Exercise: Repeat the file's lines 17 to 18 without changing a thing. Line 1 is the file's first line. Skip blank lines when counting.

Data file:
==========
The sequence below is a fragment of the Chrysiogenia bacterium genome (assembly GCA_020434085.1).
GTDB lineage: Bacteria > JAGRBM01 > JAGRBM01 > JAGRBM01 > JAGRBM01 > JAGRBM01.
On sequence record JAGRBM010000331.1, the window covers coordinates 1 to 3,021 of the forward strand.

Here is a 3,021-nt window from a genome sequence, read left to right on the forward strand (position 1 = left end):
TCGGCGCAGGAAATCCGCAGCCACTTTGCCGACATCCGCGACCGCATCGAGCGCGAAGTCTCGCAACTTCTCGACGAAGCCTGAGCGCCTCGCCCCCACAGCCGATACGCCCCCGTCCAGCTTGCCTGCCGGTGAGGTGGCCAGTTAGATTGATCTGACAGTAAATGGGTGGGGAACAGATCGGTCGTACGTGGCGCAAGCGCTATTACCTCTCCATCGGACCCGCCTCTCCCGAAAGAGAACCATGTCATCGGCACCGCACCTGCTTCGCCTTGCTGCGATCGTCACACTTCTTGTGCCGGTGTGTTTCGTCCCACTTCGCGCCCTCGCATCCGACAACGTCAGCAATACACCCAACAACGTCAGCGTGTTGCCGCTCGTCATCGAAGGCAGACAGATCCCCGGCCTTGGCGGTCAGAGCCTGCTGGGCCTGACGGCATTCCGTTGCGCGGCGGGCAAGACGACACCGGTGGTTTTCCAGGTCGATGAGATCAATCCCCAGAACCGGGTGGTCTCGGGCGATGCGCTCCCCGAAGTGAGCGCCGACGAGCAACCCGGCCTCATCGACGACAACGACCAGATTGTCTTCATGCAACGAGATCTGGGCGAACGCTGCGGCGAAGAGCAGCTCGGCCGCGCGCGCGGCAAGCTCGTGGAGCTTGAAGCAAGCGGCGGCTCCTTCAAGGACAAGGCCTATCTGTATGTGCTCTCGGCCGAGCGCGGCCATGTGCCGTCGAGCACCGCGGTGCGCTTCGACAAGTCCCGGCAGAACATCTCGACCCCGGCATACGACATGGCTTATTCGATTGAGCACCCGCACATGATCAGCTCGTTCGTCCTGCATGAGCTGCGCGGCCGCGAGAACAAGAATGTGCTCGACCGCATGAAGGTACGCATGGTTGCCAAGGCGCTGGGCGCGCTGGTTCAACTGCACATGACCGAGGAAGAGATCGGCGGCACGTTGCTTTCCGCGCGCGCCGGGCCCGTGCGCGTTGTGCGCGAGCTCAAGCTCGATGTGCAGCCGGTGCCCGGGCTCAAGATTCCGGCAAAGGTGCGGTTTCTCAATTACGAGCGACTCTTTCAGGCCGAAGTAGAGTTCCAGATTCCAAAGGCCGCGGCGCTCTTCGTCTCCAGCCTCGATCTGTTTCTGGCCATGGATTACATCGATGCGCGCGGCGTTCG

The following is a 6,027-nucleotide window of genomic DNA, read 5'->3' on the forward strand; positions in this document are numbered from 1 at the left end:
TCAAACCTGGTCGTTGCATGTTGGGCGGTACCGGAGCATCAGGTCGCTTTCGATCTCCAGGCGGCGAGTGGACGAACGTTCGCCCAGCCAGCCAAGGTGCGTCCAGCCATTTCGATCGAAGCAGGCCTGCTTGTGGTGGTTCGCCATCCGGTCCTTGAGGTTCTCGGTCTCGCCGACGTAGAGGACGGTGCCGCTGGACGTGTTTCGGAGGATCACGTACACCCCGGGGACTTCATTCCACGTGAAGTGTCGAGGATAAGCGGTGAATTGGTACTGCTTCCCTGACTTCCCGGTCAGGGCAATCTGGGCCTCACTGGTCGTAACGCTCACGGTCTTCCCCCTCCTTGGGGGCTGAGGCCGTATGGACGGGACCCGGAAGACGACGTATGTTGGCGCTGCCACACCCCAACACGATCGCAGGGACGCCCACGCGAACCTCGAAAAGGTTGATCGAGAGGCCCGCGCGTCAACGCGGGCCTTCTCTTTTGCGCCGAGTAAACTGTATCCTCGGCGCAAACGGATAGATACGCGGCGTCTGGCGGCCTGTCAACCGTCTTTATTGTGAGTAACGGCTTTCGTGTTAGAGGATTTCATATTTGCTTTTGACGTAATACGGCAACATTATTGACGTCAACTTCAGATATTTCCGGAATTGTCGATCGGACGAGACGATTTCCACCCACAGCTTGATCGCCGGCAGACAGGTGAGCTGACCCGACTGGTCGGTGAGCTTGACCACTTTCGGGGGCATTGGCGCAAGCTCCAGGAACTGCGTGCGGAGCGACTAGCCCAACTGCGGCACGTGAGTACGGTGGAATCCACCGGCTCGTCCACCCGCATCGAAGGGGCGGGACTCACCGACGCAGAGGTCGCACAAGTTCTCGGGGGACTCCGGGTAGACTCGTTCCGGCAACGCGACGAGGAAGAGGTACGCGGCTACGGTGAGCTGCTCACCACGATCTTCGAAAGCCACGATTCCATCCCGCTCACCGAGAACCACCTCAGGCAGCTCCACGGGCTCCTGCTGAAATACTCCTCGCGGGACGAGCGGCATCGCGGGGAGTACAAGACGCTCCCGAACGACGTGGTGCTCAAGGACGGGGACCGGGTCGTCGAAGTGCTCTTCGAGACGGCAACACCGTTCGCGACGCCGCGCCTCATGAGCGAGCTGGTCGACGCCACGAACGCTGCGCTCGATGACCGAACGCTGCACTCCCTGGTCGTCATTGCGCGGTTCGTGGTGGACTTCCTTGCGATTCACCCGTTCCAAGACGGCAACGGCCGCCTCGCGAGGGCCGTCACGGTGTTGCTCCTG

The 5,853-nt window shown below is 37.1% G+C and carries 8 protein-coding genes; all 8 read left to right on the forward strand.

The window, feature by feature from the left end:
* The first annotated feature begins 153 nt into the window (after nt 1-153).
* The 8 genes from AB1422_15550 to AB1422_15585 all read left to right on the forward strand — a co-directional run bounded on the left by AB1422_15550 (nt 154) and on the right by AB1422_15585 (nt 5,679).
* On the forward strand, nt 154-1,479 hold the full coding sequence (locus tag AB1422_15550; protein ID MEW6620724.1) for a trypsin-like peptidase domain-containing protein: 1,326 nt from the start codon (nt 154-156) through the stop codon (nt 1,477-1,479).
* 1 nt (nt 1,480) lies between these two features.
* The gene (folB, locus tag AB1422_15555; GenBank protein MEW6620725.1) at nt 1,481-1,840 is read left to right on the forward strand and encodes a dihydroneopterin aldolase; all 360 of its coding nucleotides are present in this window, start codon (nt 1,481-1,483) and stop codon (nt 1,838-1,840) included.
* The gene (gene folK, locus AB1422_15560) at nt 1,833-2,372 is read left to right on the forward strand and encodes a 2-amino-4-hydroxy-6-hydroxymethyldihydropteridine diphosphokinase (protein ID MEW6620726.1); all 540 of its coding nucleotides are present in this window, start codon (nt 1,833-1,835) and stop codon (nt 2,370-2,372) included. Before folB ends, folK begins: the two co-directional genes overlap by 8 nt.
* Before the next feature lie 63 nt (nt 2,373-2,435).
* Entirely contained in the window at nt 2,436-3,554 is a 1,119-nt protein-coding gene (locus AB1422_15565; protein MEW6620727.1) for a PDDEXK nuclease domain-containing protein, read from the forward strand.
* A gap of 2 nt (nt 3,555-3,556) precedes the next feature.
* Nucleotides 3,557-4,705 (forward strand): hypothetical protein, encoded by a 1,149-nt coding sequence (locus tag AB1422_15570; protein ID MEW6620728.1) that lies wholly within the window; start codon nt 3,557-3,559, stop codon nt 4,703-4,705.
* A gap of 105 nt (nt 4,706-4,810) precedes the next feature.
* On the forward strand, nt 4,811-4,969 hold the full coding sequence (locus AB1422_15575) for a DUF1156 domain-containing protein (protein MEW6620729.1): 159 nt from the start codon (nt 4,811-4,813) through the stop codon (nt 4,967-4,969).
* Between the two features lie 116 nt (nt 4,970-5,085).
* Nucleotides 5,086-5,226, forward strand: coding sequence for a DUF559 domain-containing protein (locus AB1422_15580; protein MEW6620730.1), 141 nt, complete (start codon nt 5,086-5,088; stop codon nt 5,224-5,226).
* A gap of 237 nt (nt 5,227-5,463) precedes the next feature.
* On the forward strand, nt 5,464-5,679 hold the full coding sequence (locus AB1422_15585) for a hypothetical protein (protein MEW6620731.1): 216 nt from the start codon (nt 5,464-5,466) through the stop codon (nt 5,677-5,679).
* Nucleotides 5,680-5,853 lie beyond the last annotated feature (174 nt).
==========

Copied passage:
* Entirely contained in the window at nt 2,436-3,554 is a 1,119-nt protein-coding gene (locus AB1422_15565; protein MEW6620727.1) for a PDDEXK nuclease domain-containing protein, read from the forward strand.
* A gap of 2 nt (nt 3,555-3,556) precedes the next feature.